Scoring your Credit - How's your FICO?
Since our world is so computer-driven, it's probably not that surprising that your ability to repay your mortgage loan comes down to a single number.
This score is created by credit agencies. These agencies use the payment history from your various loans: mortgages, car/motorcycle loans, credit cards, and the like.
The three reporting agencies use slightly different formulas to build a credit score. Fair Isaac and Cooriginally developed this score. .
Experian uses this model and calls its score FICO. Equifax's model, based on FICO, is called BEACON, while TransUnion, which also uses a slightly modified FICO, calls its score EMPIRICA. While each of the models considers a range of data available in your credit report, each agency uses the following to build a credit score:
- Credit History - How many years have you had credit?
- History of Payments - Do you pay your bills on time?
- Credit Card Balances - How many accounts? How much do you owe on your accounts?
- Credit Inquiries - How many times have you had your credit checked for a loan?
These factors are weighted a little bit differently depending on the formula being used. The result is one number. FICO scores can be as low as 300 and as high as 800. Higher is always better. Typical home buyers will likely find their credit scores falling above 620.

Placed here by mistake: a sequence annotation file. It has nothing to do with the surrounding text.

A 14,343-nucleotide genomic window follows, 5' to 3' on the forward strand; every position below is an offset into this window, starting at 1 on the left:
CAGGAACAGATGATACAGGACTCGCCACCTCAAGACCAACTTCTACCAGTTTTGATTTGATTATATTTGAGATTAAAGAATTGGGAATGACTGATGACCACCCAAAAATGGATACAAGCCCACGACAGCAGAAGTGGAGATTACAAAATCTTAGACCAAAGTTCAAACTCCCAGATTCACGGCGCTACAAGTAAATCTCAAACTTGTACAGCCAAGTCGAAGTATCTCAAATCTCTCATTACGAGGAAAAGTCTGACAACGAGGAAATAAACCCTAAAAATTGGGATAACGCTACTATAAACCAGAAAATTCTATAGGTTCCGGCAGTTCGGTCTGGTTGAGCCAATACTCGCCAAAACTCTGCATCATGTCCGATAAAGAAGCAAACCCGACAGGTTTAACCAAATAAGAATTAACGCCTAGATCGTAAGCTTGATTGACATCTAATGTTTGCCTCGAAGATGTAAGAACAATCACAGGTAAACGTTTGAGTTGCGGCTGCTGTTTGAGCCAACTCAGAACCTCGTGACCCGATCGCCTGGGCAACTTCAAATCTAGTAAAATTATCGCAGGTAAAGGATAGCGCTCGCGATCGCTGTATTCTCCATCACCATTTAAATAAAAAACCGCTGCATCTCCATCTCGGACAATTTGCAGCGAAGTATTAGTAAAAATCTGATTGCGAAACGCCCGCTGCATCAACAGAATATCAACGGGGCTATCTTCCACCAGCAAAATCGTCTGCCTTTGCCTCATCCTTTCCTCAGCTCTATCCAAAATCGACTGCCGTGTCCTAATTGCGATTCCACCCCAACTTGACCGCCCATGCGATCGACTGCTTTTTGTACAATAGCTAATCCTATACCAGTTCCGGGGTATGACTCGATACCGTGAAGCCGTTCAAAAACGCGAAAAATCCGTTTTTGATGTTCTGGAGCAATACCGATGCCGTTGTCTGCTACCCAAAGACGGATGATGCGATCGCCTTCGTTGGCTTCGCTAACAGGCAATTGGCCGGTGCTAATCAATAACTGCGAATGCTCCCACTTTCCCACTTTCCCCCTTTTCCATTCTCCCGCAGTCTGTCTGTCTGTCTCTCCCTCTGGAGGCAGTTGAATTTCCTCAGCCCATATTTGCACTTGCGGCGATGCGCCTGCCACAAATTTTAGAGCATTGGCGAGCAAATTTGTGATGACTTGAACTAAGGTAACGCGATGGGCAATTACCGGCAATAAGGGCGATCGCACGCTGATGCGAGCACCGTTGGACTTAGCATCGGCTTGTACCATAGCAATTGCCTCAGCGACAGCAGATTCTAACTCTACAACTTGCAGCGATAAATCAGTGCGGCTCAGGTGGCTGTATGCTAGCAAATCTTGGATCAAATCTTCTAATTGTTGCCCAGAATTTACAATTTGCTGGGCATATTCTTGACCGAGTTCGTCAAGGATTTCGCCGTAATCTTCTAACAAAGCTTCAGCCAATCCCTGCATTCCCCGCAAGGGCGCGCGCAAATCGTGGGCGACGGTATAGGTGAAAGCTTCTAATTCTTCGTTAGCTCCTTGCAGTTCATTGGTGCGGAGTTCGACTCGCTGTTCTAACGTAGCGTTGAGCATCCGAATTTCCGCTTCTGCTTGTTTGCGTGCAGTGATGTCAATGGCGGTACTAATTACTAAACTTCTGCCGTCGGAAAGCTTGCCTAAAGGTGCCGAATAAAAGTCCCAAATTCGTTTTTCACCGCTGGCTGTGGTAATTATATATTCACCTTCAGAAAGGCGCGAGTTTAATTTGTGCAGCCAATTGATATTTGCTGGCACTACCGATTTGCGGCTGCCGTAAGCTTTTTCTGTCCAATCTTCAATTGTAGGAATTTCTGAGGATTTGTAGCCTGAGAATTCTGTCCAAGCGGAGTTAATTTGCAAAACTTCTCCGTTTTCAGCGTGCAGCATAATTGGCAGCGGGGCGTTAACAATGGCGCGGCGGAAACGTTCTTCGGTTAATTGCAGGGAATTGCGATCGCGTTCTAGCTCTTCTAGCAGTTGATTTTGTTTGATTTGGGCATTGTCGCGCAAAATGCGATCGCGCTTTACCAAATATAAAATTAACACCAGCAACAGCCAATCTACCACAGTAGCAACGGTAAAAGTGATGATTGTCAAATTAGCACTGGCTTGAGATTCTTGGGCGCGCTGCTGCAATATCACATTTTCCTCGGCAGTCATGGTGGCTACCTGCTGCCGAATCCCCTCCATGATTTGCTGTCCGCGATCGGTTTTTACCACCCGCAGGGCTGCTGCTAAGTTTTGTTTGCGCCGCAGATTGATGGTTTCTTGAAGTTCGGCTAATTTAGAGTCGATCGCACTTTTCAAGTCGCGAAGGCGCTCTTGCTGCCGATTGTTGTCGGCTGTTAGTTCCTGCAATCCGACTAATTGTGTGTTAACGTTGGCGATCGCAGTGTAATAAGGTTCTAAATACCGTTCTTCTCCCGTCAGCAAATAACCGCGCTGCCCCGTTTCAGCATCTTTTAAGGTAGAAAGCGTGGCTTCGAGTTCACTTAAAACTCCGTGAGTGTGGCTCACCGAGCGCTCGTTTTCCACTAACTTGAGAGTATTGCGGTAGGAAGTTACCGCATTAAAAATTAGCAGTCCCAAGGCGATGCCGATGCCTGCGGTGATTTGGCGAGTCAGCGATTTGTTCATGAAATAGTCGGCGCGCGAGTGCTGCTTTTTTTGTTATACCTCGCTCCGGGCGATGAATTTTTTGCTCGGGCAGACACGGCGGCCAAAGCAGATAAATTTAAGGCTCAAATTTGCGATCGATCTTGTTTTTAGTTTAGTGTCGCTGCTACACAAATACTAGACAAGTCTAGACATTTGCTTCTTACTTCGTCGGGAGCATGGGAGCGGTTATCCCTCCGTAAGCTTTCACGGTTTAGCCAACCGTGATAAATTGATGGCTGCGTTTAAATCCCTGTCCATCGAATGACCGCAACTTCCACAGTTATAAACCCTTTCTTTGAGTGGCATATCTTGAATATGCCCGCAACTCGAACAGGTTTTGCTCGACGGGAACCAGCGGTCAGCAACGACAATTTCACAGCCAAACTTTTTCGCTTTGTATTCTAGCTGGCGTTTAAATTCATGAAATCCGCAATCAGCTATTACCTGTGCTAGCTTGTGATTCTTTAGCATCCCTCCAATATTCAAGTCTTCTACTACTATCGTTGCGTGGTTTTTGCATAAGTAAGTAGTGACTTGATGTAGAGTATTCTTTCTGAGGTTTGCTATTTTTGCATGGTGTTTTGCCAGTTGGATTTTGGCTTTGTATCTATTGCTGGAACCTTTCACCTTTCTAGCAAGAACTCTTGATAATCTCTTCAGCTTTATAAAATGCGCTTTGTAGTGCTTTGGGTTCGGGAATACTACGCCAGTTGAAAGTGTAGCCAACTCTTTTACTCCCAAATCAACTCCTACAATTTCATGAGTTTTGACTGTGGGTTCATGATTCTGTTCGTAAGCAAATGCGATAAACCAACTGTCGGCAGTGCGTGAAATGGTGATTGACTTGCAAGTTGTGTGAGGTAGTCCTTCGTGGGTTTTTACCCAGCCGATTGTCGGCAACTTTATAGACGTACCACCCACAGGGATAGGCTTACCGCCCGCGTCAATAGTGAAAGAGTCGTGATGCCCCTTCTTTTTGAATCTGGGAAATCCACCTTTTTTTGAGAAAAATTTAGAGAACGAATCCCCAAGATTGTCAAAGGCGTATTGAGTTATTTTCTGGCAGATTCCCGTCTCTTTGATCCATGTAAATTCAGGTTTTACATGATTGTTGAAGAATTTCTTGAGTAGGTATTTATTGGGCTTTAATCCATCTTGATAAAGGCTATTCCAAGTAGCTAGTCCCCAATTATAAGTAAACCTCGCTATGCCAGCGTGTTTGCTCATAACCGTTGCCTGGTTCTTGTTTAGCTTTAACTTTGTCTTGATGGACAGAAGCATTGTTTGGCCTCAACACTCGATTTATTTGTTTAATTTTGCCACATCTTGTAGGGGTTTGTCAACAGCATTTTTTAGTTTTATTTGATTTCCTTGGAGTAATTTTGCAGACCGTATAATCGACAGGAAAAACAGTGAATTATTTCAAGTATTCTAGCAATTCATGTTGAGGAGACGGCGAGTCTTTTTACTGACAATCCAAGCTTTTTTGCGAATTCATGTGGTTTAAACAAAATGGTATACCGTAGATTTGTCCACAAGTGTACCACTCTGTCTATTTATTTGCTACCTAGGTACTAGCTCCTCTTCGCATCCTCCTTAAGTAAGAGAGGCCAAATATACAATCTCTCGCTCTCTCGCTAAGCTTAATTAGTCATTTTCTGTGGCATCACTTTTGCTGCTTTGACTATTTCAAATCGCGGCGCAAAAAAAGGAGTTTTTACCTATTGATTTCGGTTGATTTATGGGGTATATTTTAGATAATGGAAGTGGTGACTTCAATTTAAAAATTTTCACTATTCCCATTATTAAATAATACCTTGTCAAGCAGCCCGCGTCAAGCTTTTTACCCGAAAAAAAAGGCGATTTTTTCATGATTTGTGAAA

Your credit score greatly affects your monthly payment
Did you know? FICO scores affect more than your ability to get a loan. They also affect your interest rate. Higher scores indicate you are probably a better credit risk, and thus may qualify for a better mortgage rate.
Raising your credit score
Unfortunately, there isn't a lot you can do to immediately improve your credit score. So called "credit repair" companies advertise quick fixes, but the score is calculated from your lifelong credit history, so you can't turn it around right away. (Of course you can and should have incorrect items removed from your credit report.)
Getting your credit score
Before you can improve your FICO score, you have to know your score and make sure that the credit reports from each agency are correct. Fair Isaac has created a web site (www.myFICO.com) that lets you do just that. It's inexpensive to quickly get your FICO score from all three reporting agencies, along with your credit report. Also available are information and online tools that help you understand how to improve your credit score.
You can get a free credit report every year from all three agencies at AnnualCreditReport.com. While this report does not include a free credit score, the cost to "upgrade" your report to include a credit score is very reasonable.
Armed with this information, you will be a more informed consumer and you'll be better positioned to get the right mortgage for you.
Curious about your credit score? Call us at 3038627760.